One flip through Lucy (LuLu) Buffett’s new cookbook will have you drooling and yearning to throw a dinner party Gulf Coast-style. The restaurateur, self-proclaimed “gypsy rebel,” and sister of the famed tequila singing Jimmy Buffett, has been feeding fans her Coastal Southern cuisine for more than a decade. She is now sharing the “Gumbo Love” - how she refers to the magical combination of good food, friends and family - in a delicious and humorous cookbook filled more than 120 coastal classic and Southern recipes. The comforting and “soul-satisfying” delights in LuLu's Kitchen: A Taste of the Gulf Coast Good Life include LuLu’s Perfect Peel and Eat Shrimp, Creole Blackened Grouper Salad, Lower Alabama (LA) Caviar, Key Lime Pie with Grand Marnier Whipped Cream, an entire chapter on specialty cocktails, plus a whole lot more.
So put on some Jimmy Buffett and let’s get started cooking some Summer Seafood Gumbo LuLu-style!
LuLu's Summer Seafood Gumbo
Excerpted with permission from LuLu’s Kitchen: A Taste of The Gulf Coast Good Life (Grand Central Life & Style; April 2016) by Lucy Buffett
Makes: 25 Cups
3 pounds medium shrimp, heads on
2 pounds claw crabmeat, picked for shells
4 crab bodies, if available
4 large ripe tomatoes, peeled and chopped, or 1 (28-ounce) can whole tomatoes, coarsely chopped in their juice
2 large onions, coarsely chopped
2 green bell peppers, coarsely chopped
1 medium head celery, coarsely chopped including leaves
2 ½ pounds okra, fresh if available, cut in ¼-inch pieces, or frozen cut okra, thawed
¾ cup vegetable oil or bacon grease
1 cup all-purpose flour
8 cups shrimp or seafood stock, heated
2-3 teaspoons salt, or to taste
1 tablespoon black pepper
¼ teaspoon cayenne pepper
2 tablespoons dried thyme
4 bay leaves
1 teaspoon dried oregano
1 teaspoon dried basil
2 tablespoons LuLu's Crazy Creola Seasoning™ (recipe below)
2-3 tablespoons LuLu's Perfect Pepper Hot Sauce™
2 tablespoons Worcestershire sauce
2 cups green onions, finely chopped
½ cup fresh parsley, finely chopped
½ cup freshly squeezed lemon juice
LuLu's Crazy Creola Seasoning™ Recipe:
Makes: 1/2 Cup
1 tablespoon salt
2 tablespoons granulated garlic
4 teaspoons granulated onion
¼ cup paprika
1 ½ teaspoons black pepper
2 teaspoons cayenne pepper
2 teaspoons white pepper
½ teaspoon dried thyme leaves
½ teaspoon dried oregano leaves
Combine all ingredients. Store in airtight container.
To make the Gumbo:
Dehead, peel, and devein shrimp. Reserve heads and shells for later use. Pick through crabmeat carefully for shells. Refrigerate shrimp and crab until ready for use.
Fill a medium-sized saucepan with water. Bring to a boil. Drop tomatoes carefully into boiling water and cook for 1 minute. Remove with a slotted spoon and let cool. Skins will slip off easily. Remove cores and coarsely chop tomatoes over a bowl to retain as much juice as possible. Set aside. (If using canned tomatoes, I cut them up in eights.)
Place chopped onions, bell peppers, celery, and okra in separate bowls. Set aside.
To make the roux, heat vegetable oil or bacon grease in a 10-quart heavy stockpot over medium-high heat. When oil is hot, gradually add flour, whisking continuously. Continue to whisk roux , adjusting heat as necessary to keep from burning. This may take 25-35 minutes or until your arm feels like it is about to fall off and the roux is a dark mahogany color. Be careful; if the roux burns, you will have to start all over again!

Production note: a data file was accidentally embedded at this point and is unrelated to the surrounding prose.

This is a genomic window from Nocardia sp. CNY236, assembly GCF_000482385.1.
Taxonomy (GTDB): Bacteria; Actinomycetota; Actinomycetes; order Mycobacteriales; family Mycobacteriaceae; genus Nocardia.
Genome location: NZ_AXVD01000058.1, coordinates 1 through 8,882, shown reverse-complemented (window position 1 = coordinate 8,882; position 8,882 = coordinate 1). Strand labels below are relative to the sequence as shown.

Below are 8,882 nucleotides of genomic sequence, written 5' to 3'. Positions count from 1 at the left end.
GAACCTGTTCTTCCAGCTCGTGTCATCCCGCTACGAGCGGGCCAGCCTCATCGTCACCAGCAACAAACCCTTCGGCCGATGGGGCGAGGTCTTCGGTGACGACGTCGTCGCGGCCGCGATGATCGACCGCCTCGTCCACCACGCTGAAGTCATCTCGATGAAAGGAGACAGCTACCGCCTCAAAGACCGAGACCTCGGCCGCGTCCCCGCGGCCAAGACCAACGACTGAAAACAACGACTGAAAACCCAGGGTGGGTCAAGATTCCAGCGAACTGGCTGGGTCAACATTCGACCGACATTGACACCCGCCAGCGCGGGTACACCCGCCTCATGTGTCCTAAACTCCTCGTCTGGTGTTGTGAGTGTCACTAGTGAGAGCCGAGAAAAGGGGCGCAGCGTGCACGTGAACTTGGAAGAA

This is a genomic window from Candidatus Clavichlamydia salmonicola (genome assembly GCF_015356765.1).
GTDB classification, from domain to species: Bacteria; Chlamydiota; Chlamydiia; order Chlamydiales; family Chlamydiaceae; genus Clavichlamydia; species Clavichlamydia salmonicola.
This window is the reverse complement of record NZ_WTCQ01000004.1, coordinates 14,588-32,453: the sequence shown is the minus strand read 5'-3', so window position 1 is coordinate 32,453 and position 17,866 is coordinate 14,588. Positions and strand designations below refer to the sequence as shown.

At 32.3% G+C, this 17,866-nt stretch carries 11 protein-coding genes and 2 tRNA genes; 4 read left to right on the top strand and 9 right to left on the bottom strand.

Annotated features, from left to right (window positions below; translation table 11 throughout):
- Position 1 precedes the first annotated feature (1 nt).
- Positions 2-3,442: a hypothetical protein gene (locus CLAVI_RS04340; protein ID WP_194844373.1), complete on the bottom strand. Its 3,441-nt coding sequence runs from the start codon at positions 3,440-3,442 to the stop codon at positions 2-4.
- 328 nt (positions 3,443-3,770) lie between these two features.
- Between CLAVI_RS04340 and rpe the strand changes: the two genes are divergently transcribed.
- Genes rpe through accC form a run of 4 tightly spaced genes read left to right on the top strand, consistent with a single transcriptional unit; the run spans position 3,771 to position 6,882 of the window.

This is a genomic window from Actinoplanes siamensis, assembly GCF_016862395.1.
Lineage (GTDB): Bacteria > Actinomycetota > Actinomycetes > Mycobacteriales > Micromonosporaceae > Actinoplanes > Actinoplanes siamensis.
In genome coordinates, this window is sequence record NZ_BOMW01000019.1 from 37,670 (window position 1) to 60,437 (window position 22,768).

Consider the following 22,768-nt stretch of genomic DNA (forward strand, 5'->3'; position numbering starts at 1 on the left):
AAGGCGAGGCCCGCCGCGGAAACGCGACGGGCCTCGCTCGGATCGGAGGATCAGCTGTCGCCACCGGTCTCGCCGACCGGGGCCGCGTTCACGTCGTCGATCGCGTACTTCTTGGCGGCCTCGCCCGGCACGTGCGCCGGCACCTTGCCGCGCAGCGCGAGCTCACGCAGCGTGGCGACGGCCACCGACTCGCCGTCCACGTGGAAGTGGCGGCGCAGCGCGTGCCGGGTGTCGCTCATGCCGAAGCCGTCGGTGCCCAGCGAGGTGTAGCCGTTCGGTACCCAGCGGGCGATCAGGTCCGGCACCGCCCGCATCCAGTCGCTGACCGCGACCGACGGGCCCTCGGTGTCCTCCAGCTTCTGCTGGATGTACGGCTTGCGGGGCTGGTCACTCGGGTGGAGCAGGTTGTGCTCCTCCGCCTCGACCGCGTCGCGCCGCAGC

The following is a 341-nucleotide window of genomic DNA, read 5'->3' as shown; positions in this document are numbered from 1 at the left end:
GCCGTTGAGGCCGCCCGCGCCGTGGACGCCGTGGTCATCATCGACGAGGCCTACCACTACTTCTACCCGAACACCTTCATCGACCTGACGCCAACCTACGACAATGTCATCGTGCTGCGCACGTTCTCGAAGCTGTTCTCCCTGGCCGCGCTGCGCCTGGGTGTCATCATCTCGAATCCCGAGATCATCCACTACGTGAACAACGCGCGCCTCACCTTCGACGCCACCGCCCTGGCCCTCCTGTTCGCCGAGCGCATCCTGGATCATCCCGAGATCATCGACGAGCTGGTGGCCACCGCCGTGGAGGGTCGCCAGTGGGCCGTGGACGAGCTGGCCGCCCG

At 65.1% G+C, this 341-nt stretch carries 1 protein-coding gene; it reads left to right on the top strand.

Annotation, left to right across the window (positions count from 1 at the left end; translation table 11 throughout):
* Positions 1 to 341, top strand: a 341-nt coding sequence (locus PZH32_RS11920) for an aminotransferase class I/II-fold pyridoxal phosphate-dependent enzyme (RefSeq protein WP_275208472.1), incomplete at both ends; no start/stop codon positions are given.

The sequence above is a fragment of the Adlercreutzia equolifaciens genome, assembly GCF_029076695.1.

Carefully add chopped onions to roux and continue stirring with a large wooden spoon for 2 to 3 minutes. Onions will sizzle and steam when they hit the hot roux so caution is advised. Seasoned gumbo cooks have roux battle scars on one or both arms.
Add bell peppers and continue stirring for another 2 to 3 minutes; add celery continue to stir constantly for another 2 to 3 minutes. The mixture should now resemble a pot of black beans.
Add tomatoes and stir well.
Slowly add the heated stock.
Add salt, black pepper, cayenne pepper, thyme, bay leaves, oregano, basil, Creole seasoning, hot sauce, and Worcestershire sauce. Stir well. Bring gumbo to a boil and continue boiling for 5 minutes. Reduce heat to maintain a slow simmer, uncovered, for about 1 hour.
Add okra and bring back to a boil for 5 minutes. Reduce heat again to maintain a slow simmer, uncovered, for 30 minutes or a day (until okra has lost its bright green color and is cooked down like the other vegetables). If gumbo gets too thick, add a little water. If too thin, continue to simmer uncovered.
At this point, you can cool the gumbo. It's always better the day after it has been cooked, although I've never had a complaint when I served gumbo the day I made it. Remove from heat and let it sit for about 30 minutes. Then place pot, uncovered, in an empty sink. Fill the sink with water and ice around the stockpot. Stir gumbo every 15 minutes to move the liquid to facilitate cooling. Gumbo will spoil if cooled improperly. (At the restaurant, we have cooling cylinders that look like baseball bats that are frozen and placed in the middle of five-gallon stockpots.) When completely cool, refrigerate it, uncovered, for a couple of hours before placing it in an airtight container.
Reheat gumbo slowly to simmering. Thirty minutes before serving, add green onions, parsley, and lemon juice. Cover and cook for 15 minutes. Add shrimp and crabmeat. Mix well. Cover and turn off heat. Let sit for at least another 15 minutes while seafood cooks. It will stay hot for a long time. Adjust seasonings and serve over cooked white rice with French bread and butter.